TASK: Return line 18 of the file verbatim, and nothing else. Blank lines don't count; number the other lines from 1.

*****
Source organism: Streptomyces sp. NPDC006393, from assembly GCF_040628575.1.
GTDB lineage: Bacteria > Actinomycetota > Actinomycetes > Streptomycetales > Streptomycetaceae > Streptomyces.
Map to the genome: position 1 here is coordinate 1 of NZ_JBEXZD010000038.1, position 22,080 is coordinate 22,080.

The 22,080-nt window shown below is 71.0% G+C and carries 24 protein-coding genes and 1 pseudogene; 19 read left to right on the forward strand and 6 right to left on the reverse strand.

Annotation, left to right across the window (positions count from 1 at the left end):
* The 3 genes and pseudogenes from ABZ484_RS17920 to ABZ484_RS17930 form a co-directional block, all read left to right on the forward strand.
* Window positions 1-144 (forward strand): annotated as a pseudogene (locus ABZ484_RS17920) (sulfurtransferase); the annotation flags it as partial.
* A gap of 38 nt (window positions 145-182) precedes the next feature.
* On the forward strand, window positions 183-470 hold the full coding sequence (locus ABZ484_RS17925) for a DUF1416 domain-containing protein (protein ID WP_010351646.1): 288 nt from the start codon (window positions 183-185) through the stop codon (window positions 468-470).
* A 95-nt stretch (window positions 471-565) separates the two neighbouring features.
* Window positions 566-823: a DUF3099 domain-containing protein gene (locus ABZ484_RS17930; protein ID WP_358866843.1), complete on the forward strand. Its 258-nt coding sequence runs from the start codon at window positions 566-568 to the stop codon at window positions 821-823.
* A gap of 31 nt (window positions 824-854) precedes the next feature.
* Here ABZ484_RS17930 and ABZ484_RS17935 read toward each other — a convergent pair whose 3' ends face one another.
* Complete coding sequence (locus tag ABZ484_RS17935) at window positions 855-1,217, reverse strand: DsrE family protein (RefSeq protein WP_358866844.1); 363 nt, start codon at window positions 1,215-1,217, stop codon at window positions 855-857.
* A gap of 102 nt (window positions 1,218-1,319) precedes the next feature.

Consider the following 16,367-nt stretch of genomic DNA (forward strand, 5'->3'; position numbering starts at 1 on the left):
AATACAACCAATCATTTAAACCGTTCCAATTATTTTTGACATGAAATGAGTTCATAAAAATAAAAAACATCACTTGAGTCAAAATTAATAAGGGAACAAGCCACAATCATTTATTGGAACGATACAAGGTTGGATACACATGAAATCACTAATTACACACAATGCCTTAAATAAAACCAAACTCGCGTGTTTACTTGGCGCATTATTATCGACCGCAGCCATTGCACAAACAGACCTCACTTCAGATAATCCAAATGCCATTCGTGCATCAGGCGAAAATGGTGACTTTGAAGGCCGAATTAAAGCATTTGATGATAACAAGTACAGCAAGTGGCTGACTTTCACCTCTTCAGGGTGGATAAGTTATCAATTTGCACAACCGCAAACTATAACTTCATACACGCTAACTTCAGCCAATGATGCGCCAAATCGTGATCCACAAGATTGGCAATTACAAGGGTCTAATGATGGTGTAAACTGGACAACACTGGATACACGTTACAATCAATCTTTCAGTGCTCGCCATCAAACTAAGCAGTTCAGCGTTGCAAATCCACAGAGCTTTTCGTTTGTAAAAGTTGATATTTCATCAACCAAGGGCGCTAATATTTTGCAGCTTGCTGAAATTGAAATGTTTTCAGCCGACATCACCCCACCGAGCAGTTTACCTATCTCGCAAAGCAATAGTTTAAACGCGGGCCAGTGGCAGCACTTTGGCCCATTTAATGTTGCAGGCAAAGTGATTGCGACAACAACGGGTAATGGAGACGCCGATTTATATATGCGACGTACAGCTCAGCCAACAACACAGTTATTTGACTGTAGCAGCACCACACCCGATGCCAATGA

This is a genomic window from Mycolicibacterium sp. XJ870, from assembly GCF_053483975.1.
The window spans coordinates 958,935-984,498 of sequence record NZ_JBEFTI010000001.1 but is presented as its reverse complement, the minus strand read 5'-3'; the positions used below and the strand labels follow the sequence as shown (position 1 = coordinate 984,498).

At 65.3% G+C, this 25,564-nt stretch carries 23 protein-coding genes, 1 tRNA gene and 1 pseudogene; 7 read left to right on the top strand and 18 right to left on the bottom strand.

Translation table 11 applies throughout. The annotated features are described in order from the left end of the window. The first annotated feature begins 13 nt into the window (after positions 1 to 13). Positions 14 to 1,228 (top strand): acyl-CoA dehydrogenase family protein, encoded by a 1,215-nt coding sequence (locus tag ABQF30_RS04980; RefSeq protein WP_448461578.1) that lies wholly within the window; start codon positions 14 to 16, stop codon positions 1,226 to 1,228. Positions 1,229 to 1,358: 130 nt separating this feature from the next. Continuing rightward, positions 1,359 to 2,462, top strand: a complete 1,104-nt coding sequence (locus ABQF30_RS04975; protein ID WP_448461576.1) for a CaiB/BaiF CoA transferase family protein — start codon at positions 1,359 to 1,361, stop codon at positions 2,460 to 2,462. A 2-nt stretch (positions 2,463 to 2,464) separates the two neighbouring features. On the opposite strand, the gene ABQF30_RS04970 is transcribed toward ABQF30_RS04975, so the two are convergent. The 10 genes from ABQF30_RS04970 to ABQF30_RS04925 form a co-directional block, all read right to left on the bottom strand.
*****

This is a genomic window from Mycolicibacterium sp. XJ870, from assembly GCF_053483975.1.